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    Where a Leaf Lands and Lies Influences Carbon Levels in Soil for Years to Come

    Where a Leaf Lands and Lies Influences Carbon Levels in Soil for Years to Come

    Whether carbon comes from leaves or needles affects how fast it decomposes, but where it ends up determines how long it's available.

    Twisting Molecule Wrings More Power from Solar Cells

    Twisting Molecule Wrings More Power from Solar Cells

    Readily rotating molecules let electrons last, resulting in higher solar cell efficiency.

    Rules Are Only Suggestions in Heavy Elements

    Rules Are Only Suggestions in Heavy Elements

    The arrangement of electrons in an exotic human-made element shows that certain properties of heavy elements cannot be predicted using lighter ones.

    Watching Catalysts Evolve in 3-D

    Watching Catalysts Evolve in 3-D

    Scientists reveal structural, chemical changes as nickel-cobalt particles donate electrons, vital for making better batteries, fuel cells.

    Bending the Laws of Thermodynamics for Enhanced Material Design

    Bending the Laws of Thermodynamics for Enhanced Material Design

    Wide metastable composition ranges are possible in alloys of semiconductors with different crystal structures.

    Hybrid Material Glows Like Jellyfish

    Hybrid Material Glows Like Jellyfish

    Scientists combine biology, nanotechnology into composites that light up upon chemical stimulation.

    Discovering the Genetic Timekeepers in Bioenergy Crops

    Discovering the Genetic Timekeepers in Bioenergy Crops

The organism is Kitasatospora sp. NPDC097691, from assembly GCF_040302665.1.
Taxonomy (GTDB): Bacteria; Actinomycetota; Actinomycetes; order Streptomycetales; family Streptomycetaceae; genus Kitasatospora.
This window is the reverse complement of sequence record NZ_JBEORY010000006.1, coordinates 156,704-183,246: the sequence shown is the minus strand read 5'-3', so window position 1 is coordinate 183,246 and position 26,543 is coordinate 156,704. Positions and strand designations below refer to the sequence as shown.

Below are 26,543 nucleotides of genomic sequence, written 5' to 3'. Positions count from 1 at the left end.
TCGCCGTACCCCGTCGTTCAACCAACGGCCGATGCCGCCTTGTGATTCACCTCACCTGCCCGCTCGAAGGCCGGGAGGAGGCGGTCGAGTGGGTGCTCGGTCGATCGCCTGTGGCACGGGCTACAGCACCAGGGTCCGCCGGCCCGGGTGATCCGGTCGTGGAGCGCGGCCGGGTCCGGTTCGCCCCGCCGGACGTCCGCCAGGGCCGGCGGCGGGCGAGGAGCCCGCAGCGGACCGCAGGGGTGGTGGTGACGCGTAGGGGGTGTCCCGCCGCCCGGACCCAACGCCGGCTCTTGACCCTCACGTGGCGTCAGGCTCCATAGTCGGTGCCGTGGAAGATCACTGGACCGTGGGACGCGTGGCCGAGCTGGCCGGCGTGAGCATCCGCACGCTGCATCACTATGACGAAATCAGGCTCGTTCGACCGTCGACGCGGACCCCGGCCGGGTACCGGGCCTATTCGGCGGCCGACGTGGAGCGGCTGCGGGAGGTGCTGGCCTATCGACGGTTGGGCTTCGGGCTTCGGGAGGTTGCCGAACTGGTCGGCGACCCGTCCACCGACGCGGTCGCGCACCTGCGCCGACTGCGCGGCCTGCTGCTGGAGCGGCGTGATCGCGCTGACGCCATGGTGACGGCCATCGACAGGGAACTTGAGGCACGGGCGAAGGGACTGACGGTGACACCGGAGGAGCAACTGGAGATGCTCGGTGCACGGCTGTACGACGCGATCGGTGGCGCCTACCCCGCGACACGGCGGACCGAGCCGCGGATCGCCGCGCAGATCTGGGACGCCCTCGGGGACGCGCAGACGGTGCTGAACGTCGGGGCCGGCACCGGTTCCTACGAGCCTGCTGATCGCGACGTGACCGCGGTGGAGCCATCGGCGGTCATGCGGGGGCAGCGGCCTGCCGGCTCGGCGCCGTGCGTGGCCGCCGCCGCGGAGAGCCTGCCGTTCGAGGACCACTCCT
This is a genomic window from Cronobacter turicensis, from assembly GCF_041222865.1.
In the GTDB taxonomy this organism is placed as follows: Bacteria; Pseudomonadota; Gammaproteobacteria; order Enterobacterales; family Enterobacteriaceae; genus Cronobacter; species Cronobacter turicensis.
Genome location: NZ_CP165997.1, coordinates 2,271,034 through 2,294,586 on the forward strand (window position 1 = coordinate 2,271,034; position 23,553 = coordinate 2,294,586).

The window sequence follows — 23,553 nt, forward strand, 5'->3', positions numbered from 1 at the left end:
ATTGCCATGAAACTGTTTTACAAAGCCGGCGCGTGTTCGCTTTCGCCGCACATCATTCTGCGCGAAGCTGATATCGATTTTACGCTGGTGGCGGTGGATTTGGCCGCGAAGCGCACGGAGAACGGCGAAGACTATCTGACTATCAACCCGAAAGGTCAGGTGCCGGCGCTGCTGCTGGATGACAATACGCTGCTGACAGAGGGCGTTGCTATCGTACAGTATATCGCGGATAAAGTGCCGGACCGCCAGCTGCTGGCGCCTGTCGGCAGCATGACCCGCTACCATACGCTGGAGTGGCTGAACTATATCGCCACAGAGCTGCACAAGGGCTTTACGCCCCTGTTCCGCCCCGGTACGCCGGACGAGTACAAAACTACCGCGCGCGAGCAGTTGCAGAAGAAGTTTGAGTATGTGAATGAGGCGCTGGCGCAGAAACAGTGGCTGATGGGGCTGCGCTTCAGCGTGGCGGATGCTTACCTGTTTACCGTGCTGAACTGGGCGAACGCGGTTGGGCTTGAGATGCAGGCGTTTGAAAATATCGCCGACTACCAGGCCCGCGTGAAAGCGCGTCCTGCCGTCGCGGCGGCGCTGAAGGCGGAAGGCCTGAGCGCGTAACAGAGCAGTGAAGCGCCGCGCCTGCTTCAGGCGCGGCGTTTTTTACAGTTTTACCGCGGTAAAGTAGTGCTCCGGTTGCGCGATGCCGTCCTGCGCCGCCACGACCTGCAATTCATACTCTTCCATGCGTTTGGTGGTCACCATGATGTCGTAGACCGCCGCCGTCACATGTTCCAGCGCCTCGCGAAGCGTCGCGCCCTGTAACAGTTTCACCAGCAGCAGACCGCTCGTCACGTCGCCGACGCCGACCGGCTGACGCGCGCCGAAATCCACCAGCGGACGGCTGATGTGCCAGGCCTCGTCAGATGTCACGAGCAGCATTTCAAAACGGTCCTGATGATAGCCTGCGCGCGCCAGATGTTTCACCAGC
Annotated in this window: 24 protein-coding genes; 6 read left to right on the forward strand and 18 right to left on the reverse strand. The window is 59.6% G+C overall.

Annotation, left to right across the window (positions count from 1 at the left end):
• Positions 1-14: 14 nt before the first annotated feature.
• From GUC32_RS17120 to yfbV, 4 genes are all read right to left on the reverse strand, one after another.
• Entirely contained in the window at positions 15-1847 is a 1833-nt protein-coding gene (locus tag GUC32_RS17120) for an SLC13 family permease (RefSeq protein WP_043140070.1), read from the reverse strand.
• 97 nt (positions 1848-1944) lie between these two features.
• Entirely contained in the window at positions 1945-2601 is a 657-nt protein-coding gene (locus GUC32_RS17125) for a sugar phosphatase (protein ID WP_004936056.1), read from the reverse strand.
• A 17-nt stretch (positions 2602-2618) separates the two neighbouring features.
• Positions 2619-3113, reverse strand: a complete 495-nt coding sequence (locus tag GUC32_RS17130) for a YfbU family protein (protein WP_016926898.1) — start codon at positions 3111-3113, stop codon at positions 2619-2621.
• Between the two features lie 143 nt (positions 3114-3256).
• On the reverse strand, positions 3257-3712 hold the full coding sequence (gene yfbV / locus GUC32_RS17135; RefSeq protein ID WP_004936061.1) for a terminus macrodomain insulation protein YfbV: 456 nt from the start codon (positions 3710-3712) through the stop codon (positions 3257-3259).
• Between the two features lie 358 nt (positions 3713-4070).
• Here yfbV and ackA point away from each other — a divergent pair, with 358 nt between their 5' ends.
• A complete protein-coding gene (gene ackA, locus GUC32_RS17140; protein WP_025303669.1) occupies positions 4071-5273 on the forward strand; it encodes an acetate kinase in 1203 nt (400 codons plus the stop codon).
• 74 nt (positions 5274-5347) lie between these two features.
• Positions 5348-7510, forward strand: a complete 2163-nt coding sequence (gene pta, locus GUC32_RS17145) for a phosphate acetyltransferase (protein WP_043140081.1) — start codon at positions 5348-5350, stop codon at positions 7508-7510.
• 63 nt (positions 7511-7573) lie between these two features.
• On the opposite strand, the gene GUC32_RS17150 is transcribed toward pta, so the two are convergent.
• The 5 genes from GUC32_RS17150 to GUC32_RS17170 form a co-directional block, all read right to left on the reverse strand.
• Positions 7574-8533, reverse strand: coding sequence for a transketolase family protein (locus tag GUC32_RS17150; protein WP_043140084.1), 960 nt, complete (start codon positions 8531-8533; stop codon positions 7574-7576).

A new class of plant-specific genes required for flowering control in temperate grasses is found.

    New Technology Illuminates Microbial Dark Matter

    New Technology Illuminates Microbial Dark Matter

    Demonstrating the microfluidic-based, mini-metagenomics approach on samples from hot springs shows how scientists can delve into microbes that can't be cultivated in a laboratory.

    Tiny Green Algae Reveal Large Genomic Variation

    Tiny Green Algae Reveal Large Genomic Variation

    First complete picture of genetic variations in a natural algal population could help explain how environmental changes affect global carbon cycles.

    A Complex Little Alga that Lives by the Sea

    A Complex Little Alga that Lives by the Sea

    The genetic material of Porphyra umbilicalis reveals the mechanisms by which it thrives in the stressful intertidal zone at the edge of the ocean.

    Explorations of the Universal Glue

    Explorations of the Universal Glue

    The newly upgraded CEBAF Accelerator opens door to strong force studies.

    Bringing Visual "Magic" to Light

    Bringing Visual "Magic" to Light

    Scientists create widely controllable ultrathin optical components that allow virtual objects to be projected in real environments.

    Speeding Materials Discovery Puts Solar Fuels on the Fast Track to Commercial Viability

    Speeding Materials Discovery Puts Solar Fuels on the Fast Track to Commercial Viability

    In just two years, a process that was developed by Molecular Foundry staff and users has nearly doubled the number of materials with the potential for using sunlight to produce fuel.

    Water in One Dimension

    Water in One Dimension

    Confined within tiny carbon nanotubes, extremely cold water molecules line up in a highly ordered chain.